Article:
Treasures: Quiet Man's Duke special
Imagine a pale yellow mug just over four inches high. It's thick-rimmed and clunky with a gilded handle. The hand-painted mug is decorated with a sketchy-looking stone monument and the words "Céad Míle Fáilte" above and "Duke" below. It wasn't made in Ireland - its base is stamped with the name of the maker, McFarren, in Corona del Mar, California.
It's an incongruous object and definitely not a work of art. You might pay a euro for it in a charity shop, but you'd be more likely to keep your hand in your pocket.
That's unless you stopped to wonder - who was the "Duke" named on the mug?
Enter John Wayne.
"Duke" was the nickname of the American actor and director John Wayne (1907-1979). From the early 1950s, he was in the habit of giving specially made mugs to cast and crew members on his projects. All of these are now collectible. They're also easily faked. If you're lucky enough to have one, you would need to demonstrate provenance before a reputable auctioneer would consider selling it. They'd want to know who it was given to and how you came to have it. Once that was established, the more famous the recipient, the more valuable the mug would be.
This particular mug (above) came from the estate of the Irish-born actor Maureen O'Hara (1920-2015). Wayne had given it to her at the end of the production of The Quiet Man (1952). The mug was put up for auction as part of Bonhams' sale, The Estate of Maureen O'Hara, which took place in New York on November 29, 2016. The estimate was $500 to $700. It sold for $8,500 (€8,021).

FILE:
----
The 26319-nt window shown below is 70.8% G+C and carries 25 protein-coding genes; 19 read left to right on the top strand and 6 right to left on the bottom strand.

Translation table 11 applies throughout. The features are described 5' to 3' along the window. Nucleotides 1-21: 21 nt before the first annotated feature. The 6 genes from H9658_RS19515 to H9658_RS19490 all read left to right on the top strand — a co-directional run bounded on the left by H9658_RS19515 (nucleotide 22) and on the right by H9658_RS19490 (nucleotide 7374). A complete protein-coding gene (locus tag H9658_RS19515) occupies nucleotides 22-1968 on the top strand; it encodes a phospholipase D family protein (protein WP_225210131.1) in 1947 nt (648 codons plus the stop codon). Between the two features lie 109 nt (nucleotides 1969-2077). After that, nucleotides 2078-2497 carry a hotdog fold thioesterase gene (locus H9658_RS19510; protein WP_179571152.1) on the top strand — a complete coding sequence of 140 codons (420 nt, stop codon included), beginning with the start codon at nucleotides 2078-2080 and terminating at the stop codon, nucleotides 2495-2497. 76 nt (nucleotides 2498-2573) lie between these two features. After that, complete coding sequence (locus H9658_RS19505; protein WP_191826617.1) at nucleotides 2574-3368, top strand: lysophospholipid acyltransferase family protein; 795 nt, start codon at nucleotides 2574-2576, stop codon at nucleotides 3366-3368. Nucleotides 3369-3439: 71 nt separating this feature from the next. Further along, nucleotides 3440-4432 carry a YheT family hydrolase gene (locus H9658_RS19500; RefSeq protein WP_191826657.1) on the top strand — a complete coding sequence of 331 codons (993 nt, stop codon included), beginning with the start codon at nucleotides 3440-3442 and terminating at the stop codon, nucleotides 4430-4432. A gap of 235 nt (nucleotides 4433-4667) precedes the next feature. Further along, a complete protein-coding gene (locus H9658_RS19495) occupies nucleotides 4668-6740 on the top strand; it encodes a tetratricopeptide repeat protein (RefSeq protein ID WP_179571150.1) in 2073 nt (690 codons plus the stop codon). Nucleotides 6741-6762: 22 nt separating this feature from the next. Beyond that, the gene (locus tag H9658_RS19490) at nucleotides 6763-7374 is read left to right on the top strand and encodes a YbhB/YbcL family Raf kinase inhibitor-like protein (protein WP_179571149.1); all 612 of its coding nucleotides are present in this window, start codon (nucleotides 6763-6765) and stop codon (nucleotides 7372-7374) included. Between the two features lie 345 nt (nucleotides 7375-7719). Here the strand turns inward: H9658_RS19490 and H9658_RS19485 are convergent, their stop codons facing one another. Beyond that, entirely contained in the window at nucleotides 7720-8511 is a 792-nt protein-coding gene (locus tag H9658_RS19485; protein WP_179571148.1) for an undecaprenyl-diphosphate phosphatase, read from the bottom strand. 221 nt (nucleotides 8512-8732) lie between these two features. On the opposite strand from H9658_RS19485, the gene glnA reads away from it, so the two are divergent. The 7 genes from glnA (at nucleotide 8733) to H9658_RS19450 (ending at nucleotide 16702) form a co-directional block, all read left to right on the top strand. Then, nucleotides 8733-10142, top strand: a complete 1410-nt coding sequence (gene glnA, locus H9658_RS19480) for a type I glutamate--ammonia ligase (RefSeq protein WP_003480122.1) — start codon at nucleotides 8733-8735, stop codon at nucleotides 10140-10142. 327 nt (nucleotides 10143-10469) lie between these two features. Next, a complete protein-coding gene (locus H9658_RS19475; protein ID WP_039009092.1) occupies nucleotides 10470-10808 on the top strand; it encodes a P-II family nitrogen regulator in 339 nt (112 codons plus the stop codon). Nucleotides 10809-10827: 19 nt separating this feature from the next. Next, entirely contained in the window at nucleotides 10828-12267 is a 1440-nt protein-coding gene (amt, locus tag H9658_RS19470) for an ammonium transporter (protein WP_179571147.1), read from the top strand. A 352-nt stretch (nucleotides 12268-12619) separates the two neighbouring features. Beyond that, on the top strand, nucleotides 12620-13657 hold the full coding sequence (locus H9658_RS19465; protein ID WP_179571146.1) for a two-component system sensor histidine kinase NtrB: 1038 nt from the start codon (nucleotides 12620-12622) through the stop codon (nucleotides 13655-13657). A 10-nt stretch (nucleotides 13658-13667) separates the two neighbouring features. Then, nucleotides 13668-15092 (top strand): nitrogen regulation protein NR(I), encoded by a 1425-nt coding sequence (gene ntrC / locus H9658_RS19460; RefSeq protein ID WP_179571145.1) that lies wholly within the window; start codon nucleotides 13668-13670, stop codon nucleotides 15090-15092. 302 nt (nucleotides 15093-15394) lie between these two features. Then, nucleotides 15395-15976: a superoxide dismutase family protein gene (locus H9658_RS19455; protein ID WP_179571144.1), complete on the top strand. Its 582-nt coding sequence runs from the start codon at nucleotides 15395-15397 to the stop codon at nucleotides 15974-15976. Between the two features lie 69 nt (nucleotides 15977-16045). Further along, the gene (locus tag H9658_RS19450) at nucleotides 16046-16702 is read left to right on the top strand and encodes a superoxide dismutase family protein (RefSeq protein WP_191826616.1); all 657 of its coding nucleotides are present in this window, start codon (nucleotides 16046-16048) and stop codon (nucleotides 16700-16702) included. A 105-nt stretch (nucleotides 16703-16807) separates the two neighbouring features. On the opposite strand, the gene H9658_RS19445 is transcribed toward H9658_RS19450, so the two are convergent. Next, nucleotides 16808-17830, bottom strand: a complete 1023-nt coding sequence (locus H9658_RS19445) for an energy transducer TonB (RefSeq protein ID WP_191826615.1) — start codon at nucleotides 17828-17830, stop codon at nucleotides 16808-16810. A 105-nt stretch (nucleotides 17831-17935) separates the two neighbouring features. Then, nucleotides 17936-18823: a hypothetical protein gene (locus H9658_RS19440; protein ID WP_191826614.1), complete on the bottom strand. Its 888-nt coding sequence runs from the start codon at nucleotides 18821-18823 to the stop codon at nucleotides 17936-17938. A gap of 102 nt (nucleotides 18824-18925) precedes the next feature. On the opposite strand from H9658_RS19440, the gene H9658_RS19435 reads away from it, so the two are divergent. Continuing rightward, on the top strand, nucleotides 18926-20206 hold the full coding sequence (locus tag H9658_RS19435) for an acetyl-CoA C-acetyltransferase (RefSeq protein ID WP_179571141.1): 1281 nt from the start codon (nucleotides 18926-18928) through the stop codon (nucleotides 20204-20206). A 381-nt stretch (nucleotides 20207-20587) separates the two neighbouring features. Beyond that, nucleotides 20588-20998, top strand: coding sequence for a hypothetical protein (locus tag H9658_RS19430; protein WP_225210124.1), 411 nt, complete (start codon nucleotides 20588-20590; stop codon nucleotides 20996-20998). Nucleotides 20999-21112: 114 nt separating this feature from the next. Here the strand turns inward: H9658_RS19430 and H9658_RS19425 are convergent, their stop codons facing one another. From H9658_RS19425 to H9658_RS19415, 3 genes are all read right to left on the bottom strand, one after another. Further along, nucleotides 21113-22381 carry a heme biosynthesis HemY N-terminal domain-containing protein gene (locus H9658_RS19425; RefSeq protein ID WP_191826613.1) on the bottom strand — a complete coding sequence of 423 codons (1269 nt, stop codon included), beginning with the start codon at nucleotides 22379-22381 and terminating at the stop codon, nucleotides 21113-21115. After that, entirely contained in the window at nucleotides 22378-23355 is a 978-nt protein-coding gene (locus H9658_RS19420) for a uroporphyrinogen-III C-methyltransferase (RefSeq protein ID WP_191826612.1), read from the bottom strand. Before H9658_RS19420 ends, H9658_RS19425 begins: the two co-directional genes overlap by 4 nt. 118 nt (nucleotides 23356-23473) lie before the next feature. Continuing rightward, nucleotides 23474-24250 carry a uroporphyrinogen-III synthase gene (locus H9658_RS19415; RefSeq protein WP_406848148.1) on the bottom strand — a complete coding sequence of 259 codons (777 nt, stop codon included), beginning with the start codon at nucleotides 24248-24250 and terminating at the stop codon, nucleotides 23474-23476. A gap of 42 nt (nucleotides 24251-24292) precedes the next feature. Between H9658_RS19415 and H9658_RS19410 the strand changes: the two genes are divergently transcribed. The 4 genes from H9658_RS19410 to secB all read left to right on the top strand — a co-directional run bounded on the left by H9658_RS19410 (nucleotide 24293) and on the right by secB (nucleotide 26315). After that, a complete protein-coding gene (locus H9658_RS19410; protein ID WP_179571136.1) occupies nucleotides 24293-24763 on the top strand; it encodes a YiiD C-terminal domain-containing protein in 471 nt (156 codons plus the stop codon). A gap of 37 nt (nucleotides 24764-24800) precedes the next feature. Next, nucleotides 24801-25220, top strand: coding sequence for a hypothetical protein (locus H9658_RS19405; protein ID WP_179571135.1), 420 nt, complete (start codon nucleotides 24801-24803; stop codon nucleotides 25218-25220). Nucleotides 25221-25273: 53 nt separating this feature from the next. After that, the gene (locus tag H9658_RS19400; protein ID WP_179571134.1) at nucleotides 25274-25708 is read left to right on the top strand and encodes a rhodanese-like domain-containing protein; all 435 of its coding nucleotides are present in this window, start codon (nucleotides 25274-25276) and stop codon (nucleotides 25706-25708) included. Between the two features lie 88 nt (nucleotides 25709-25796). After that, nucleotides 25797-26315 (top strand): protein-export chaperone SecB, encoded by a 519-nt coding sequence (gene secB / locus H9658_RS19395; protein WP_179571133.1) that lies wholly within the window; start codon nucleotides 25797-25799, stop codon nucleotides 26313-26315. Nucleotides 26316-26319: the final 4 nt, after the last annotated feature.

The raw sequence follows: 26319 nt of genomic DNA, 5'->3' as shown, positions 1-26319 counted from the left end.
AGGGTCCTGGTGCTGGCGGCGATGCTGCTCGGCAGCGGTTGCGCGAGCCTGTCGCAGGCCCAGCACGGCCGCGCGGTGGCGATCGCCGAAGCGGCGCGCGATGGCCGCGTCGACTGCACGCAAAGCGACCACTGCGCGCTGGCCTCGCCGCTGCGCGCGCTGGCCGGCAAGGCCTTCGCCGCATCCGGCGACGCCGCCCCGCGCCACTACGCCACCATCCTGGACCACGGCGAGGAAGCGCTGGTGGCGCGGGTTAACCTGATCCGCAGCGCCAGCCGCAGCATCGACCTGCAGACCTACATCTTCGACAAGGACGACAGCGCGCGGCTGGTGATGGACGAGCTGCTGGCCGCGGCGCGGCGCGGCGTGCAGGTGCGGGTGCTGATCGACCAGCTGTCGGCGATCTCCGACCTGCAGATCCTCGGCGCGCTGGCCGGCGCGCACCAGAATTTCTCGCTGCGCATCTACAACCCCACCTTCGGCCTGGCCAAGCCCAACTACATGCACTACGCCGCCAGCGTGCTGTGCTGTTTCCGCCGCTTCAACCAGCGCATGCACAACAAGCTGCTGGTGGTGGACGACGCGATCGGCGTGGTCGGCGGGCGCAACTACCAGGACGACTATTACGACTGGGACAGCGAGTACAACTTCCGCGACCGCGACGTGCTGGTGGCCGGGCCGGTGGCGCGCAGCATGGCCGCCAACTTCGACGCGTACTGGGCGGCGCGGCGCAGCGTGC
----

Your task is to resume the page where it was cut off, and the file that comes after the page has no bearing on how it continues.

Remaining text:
"It was probably one of the last sales from the golden age of Hollywood celebrity," says Catherine Williamson, director of entertainment memorabilia in Bonhams, Los Angeles. "Who else from the 1940s is still around?"
O'Hara was a Dublin girl. She grew up in Ranelagh and trained from the age of 14 at the Abbey Theatre. She was 'spotted' at a screen test in London and her first major role was in Alfred Hitchcock's Jamaica Inn (1939). The Quiet Man is her best-known film. It's the one where an Irish-American (Wayne) returns from the US to his hometown and falls in love with a local lass (O'Hara). Her brother disapproves and withholds the dowry. An epic fistfight ensues and everyone lives happily ever after.
"The stuff from The Quiet Man was my favourite," Williamson admits. She describes the auction as a "fun sale with a little bit of everything", but notes that celebrity memorabilia has a hierarchy.
The most valuable material is directly related to the work that the celebrity was famous for. O'Hara was known as a film star, so her movie-related material is more valuable than her personal stuff. The more popular the movie is, the greater the interest among collectors.
"We had a lot of film scripts in the sale," Williamson explains. "The scripts from famous films sold for much more than those from less popular ones."
For example, O'Hara's annotated screenplay of How Green Was My Valley (1941) sold for $4,000 (€3,793). John Ford's working script for The Quiet Man, annotated by O'Hara, sold for $50,000 (€47,406).
If clothes or jewellery have been worn on screen, they will be worth very much more than the rest of the actor's wardrobe. The tweed jacket (below) O'Hara wore as Mary Kate Danagher in The Quiet Man fetched $16,250 (€15,409), whereas a not dissimilar jacket worn in publicity shots, but not on film, sold for $500 (€474).
The second level in Williamson's hierarchy of value consists of personal objects that are related to the celebrity's career, but not used on-screen. O'Hara's Duke mug would come into this category. So would the juicy cache of love letters from director Ford (1894-1973) to her. These sold for $75,000 (€70,774).
In the letters, Ford's sincerity is palpable: "I'm so grateful for the few weeks of happiness you've given me (few weeks! It was a lifetime!) You're still my darling loyal girl - come hell or high water & I'll always love & revere you. Please think kindly of me, not much - a little bit."